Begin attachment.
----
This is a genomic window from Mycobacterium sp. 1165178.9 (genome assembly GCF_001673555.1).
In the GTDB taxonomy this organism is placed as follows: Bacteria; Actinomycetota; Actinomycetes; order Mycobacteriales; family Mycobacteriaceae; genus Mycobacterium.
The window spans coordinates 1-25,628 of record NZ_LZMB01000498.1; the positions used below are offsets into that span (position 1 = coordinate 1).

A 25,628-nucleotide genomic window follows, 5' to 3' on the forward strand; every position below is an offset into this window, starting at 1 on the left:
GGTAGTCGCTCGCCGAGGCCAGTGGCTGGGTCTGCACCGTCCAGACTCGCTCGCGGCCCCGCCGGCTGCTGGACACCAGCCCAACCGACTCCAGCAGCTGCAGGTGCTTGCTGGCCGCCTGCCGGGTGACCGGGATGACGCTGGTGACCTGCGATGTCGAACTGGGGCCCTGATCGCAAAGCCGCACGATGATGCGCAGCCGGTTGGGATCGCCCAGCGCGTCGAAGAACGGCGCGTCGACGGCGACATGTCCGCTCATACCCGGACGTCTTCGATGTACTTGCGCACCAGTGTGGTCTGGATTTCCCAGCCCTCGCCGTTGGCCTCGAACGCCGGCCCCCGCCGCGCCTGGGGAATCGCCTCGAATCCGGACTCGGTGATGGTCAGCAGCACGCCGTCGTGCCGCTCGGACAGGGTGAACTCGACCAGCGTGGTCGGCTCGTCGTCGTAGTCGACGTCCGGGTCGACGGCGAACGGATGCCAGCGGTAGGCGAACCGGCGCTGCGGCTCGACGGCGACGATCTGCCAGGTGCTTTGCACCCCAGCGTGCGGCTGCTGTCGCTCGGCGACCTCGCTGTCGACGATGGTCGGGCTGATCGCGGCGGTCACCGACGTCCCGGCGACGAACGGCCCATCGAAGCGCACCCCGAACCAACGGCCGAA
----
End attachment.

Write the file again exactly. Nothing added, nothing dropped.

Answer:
This is a genomic window from Mycobacterium sp. 1165178.9 (genome assembly GCF_001673555.1).
In the GTDB taxonomy this organism is placed as follows: Bacteria; Actinomycetota; Actinomycetes; order Mycobacteriales; family Mycobacteriaceae; genus Mycobacterium.
The window spans coordinates 1-25,628 of record NZ_LZMB01000498.1; the positions used below are offsets into that span (position 1 = coordinate 1).

A 25,628-nucleotide genomic window follows, 5' to 3' on the forward strand; every position below is an offset into this window, starting at 1 on the left:
GGTAGTCGCTCGCCGAGGCCAGTGGCTGGGTCTGCACCGTCCAGACTCGCTCGCGGCCCCGCCGGCTGCTGGACACCAGCCCAACCGACTCCAGCAGCTGCAGGTGCTTGCTGGCCGCCTGCCGGGTGACCGGGATGACGCTGGTGACCTGCGATGTCGAACTGGGGCCCTGATCGCAAAGCCGCACGATGATGCGCAGCCGGTTGGGATCGCCCAGCGCGTCGAAGAACGGCGCGTCGACGGCGACATGTCCGCTCATACCCGGACGTCTTCGATGTACTTGCGCACCAGTGTGGTCTGGATTTCCCAGCCCTCGCCGTTGGCCTCGAACGCCGGCCCCCGCCGCGCCTGGGGAATCGCCTCGAATCCGGACTCGGTGATGGTCAGCAGCACGCCGTCGTGCCGCTCGGACAGGGTGAACTCGACCAGCGTGGTCGGCTCGTCGTCGTAGTCGACGTCCGGGTCGACGGCGAACGGATGCCAGCGGTAGGCGAACCGGCGCTGCGGCTCGACGGCGACGATCTGCCAGGTGCTTTGCACCCCAGCGTGCGGCTGCTGTCGCTCGGCGACCTCGCTGTCGACGATGGTCGGGCTGATCGCGGCGGTCACCGACGTCCCGGCGACGAACGGCCCATCGAAGCGCACCCCGAACCAACGGCCGAA